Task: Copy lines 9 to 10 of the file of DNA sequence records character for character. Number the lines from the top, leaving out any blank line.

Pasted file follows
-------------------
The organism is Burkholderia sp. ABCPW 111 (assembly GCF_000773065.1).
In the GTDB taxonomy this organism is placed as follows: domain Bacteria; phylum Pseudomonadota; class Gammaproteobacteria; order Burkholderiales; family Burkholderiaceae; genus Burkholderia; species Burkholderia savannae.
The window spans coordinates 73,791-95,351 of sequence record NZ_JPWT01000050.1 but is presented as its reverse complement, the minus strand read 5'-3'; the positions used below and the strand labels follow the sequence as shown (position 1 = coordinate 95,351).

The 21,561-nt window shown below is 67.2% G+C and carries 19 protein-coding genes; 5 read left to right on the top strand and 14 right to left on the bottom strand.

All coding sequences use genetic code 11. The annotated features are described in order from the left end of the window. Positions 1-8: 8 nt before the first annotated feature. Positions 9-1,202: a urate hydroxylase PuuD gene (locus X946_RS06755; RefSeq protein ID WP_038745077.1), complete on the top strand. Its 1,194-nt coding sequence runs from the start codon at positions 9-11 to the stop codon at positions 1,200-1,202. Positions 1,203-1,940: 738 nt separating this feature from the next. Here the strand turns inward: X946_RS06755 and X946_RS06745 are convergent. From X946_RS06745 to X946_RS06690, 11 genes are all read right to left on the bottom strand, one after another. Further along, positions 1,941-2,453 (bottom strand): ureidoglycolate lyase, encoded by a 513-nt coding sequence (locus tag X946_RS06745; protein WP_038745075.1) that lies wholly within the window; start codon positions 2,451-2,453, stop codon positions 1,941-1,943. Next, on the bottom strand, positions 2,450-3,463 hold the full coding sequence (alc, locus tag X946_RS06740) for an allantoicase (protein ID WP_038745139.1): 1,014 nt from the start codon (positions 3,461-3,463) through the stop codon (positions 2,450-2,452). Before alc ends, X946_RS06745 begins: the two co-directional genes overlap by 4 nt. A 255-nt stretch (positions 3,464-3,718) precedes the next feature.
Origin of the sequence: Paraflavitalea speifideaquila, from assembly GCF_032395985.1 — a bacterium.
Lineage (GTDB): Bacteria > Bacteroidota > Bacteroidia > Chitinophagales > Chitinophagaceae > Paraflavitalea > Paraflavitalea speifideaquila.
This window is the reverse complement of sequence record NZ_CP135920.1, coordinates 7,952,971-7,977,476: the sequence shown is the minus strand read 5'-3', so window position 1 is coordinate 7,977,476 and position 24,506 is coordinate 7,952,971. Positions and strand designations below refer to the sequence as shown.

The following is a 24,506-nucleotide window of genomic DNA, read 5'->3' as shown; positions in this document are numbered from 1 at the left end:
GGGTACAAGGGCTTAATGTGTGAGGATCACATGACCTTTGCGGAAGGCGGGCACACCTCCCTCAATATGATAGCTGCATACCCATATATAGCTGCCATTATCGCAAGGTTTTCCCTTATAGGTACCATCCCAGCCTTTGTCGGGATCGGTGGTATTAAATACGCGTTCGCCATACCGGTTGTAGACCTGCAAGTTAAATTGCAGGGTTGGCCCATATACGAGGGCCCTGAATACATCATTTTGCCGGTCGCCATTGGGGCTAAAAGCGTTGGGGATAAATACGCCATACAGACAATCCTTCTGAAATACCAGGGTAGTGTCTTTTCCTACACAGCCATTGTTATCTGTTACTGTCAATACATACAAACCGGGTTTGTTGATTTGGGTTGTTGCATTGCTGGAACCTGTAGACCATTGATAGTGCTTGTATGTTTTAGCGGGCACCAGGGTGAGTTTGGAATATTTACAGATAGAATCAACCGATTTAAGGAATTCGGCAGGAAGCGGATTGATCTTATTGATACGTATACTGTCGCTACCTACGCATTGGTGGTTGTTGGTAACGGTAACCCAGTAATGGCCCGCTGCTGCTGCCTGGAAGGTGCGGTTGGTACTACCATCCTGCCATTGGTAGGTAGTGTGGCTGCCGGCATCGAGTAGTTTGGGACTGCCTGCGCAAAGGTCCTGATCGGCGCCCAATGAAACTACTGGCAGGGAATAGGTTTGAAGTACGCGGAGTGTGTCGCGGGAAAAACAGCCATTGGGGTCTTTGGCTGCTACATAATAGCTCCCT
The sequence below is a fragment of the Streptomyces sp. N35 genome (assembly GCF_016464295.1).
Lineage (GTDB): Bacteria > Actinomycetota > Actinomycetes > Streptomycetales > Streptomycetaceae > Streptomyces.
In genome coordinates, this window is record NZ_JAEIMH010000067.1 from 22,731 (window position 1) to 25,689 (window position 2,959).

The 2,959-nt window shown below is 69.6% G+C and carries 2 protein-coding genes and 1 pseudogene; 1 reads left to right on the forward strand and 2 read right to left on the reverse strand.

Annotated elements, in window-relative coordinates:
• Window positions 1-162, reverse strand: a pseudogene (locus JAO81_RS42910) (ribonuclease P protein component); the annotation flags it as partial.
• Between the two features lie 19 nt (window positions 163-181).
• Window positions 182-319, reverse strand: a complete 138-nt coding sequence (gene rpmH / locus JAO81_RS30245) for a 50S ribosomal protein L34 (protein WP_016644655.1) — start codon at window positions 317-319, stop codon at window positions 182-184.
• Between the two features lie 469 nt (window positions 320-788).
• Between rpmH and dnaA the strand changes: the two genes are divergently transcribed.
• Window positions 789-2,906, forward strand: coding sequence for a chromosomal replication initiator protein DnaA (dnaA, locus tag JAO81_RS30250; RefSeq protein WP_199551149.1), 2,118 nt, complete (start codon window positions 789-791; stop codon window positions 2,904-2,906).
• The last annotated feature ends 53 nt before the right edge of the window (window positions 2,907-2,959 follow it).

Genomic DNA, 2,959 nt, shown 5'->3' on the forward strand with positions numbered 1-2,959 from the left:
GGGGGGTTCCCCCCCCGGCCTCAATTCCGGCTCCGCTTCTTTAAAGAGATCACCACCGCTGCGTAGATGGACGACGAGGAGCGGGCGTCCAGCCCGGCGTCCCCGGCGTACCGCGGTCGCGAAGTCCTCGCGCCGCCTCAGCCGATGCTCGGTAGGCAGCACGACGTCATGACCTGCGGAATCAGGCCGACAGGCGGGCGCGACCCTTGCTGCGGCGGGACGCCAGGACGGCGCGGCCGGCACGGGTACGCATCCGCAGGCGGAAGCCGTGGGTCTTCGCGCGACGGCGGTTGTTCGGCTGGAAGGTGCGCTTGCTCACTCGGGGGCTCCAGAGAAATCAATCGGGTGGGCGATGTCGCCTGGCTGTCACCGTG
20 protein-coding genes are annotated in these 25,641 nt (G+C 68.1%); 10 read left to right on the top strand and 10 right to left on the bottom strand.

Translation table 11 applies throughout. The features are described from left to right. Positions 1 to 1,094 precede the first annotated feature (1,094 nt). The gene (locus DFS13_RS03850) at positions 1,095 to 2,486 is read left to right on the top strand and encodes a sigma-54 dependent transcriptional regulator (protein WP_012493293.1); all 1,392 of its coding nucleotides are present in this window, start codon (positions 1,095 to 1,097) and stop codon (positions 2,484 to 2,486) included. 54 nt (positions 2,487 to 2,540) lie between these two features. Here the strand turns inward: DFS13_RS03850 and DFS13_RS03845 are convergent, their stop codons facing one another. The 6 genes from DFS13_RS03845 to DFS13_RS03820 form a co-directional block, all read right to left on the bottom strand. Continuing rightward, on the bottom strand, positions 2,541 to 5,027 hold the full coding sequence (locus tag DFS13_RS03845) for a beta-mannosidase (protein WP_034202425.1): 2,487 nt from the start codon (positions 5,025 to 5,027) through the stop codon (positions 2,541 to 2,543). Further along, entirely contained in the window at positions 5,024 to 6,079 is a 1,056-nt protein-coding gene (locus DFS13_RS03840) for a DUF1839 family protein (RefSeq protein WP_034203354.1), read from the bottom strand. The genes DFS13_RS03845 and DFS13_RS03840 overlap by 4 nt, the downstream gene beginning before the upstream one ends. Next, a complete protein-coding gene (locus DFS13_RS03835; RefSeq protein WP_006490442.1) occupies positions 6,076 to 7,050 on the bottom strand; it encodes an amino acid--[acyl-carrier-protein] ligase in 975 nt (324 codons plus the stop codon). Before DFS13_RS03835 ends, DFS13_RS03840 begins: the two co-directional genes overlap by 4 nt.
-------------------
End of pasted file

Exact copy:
The following is a 24,506-nucleotide window of genomic DNA, read 5'->3' as shown; positions in this document are numbered from 1 at the left end:
GGGTACAAGGGCTTAATGTGTGAGGATCACATGACCTTTGCGGAAGGCGGGCACACCTCCCTCAATATGATAGCTGCATACCCATATATAGCTGCCATTATCGCAAGGTTTTCCCTTATAGGTACCATCCCAGCCTTTGTCGGGATCGGTGGTATTAAATACGCGTTCGCCATACCGGTTGTAGACCTGCAAGTTAAATTGCAGGGTTGGCCCATATACGAGGGCCCTGAATACATCATTTTGCCGGTCGCCATTGGGGCTAAAAGCGTTGGGGATAAATACGCCATACAGACAATCCTTCTGAAATACCAGGGTAGTGTCTTTTCCTACACAGCCATTGTTATCTGTTACTGTCAATACATACAAACCGGGTTTGTTGATTTGGGTTGTTGCATTGCTGGAACCTGTAGACCATTGATAGTGCTTGTATGTTTTAGCGGGCACCAGGGTGAGTTTGGAATATTTACAGATAGAATCAACCGATTTAAGGAATTCGGCAGGAAGCGGATTGATCTTATTGATACGTATACTGTCGCTACCTACGCATTGGTGGTTGTTGGTAACGGTAACCCAGTAATGGCCCGCTGCTGCTGCCTGGAAGGTGCGGTTGGTACTACCATCCTGCCATTGGTAGGTAGTGTGGCTGCCGGCATCGAGTAGTTTGGGACTGCCTGCGCAAAGGTCCTGATCGGCGCCCAATGAAACTACTGGCAGGGAATAGGTTTGAAGTACGCGGAGTGTGTCGCGGGAAAAACAGCCATTGGGGTCTTTGGCTGCTACATAATAGCTCCCT